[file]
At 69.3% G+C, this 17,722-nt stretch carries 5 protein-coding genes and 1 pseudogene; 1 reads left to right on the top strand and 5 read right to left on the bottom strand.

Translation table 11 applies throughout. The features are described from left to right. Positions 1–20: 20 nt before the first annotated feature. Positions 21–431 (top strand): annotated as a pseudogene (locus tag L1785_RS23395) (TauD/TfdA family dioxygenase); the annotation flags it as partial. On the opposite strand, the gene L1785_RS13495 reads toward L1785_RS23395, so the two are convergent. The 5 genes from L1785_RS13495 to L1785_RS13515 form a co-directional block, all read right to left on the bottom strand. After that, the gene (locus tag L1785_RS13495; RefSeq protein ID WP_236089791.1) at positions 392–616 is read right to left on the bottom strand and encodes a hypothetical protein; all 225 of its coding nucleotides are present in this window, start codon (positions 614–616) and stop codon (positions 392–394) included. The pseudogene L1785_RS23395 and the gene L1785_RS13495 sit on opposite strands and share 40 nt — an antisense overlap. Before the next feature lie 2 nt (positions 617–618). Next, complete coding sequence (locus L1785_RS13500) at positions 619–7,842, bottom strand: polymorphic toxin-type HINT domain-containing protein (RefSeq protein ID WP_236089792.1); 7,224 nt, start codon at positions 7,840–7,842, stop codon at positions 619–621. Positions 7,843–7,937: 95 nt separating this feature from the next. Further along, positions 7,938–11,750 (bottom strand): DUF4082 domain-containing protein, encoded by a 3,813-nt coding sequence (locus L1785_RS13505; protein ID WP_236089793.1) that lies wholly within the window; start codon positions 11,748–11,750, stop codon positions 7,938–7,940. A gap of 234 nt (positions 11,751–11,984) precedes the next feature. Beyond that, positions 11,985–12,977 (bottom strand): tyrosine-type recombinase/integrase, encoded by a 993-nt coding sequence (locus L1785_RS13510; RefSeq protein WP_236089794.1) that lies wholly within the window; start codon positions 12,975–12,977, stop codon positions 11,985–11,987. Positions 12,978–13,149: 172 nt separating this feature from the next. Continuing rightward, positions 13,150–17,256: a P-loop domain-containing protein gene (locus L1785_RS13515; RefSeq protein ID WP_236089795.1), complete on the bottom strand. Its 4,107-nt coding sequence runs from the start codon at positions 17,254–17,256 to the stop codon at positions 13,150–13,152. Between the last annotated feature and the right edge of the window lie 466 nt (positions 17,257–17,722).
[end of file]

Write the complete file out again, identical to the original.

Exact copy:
At 69.3% G+C, this 17,722-nt stretch carries 5 protein-coding genes and 1 pseudogene; 1 reads left to right on the top strand and 5 read right to left on the bottom strand.

Translation table 11 applies throughout. The features are described from left to right. Positions 1–20: 20 nt before the first annotated feature. Positions 21–431 (top strand): annotated as a pseudogene (locus tag L1785_RS23395) (TauD/TfdA family dioxygenase); the annotation flags it as partial. On the opposite strand, the gene L1785_RS13495 reads toward L1785_RS23395, so the two are convergent. The 5 genes from L1785_RS13495 to L1785_RS13515 form a co-directional block, all read right to left on the bottom strand. After that, the gene (locus tag L1785_RS13495; RefSeq protein ID WP_236089791.1) at positions 392–616 is read right to left on the bottom strand and encodes a hypothetical protein; all 225 of its coding nucleotides are present in this window, start codon (positions 614–616) and stop codon (positions 392–394) included. The pseudogene L1785_RS23395 and the gene L1785_RS13495 sit on opposite strands and share 40 nt — an antisense overlap. Before the next feature lie 2 nt (positions 617–618). Next, complete coding sequence (locus L1785_RS13500) at positions 619–7,842, bottom strand: polymorphic toxin-type HINT domain-containing protein (RefSeq protein ID WP_236089792.1); 7,224 nt, start codon at positions 7,840–7,842, stop codon at positions 619–621. Positions 7,843–7,937: 95 nt separating this feature from the next. Further along, positions 7,938–11,750 (bottom strand): DUF4082 domain-containing protein, encoded by a 3,813-nt coding sequence (locus L1785_RS13505; protein ID WP_236089793.1) that lies wholly within the window; start codon positions 11,748–11,750, stop codon positions 7,938–7,940. A gap of 234 nt (positions 11,751–11,984) precedes the next feature. Beyond that, positions 11,985–12,977 (bottom strand): tyrosine-type recombinase/integrase, encoded by a 993-nt coding sequence (locus L1785_RS13510; RefSeq protein WP_236089794.1) that lies wholly within the window; start codon positions 12,975–12,977, stop codon positions 11,985–11,987. Positions 12,978–13,149: 172 nt separating this feature from the next. Continuing rightward, positions 13,150–17,256: a P-loop domain-containing protein gene (locus L1785_RS13515; RefSeq protein ID WP_236089795.1), complete on the bottom strand. Its 4,107-nt coding sequence runs from the start codon at positions 17,254–17,256 to the stop codon at positions 13,150–13,152. Between the last annotated feature and the right edge of the window lie 466 nt (positions 17,257–17,722).